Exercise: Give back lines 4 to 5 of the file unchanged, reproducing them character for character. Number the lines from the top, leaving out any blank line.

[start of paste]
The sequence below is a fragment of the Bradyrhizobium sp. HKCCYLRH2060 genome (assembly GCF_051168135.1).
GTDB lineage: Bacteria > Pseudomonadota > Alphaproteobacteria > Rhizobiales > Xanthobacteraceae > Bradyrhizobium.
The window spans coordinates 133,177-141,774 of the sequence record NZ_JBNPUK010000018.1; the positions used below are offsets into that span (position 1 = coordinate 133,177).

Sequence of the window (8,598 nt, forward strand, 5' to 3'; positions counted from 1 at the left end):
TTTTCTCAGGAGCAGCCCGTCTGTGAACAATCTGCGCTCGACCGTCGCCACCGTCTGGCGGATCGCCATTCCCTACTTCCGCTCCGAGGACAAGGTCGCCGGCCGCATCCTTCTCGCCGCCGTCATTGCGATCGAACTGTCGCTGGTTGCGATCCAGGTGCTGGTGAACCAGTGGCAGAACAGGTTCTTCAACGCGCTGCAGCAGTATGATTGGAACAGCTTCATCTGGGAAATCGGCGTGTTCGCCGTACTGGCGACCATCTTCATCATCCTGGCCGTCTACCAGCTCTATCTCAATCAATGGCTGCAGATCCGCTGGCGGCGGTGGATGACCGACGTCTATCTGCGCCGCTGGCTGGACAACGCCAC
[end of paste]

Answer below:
Sequence of the window (8,598 nt, forward strand, 5' to 3'; positions counted from 1 at the left end):
TTTTCTCAGGAGCAGCCCGTCTGTGAACAATCTGCGCTCGACCGTCGCCACCGTCTGGCGGATCGCCATTCCCTACTTCCGCTCCGAGGACAAGGTCGCCGGCCGCATCCTTCTCGCCGCCGTCATTGCGATCGAACTGTCGCTGGTTGCGATCCAGGTGCTGGTGAACCAGTGGCAGAACAGGTTCTTCAACGCGCTGCAGCAGTATGATTGGAACAGCTTCATCTGGGAAATCGGCGTGTTCGCCGTACTGGCGACCATCTTCATCATCCTGGCCGTCTACCAGCTCTATCTCAATCAATGGCTGCAGATCCGCTGGCGGCGGTGGATGACCGACGTCTATCTGCGCCGCTGGCTGGACAACGCCAC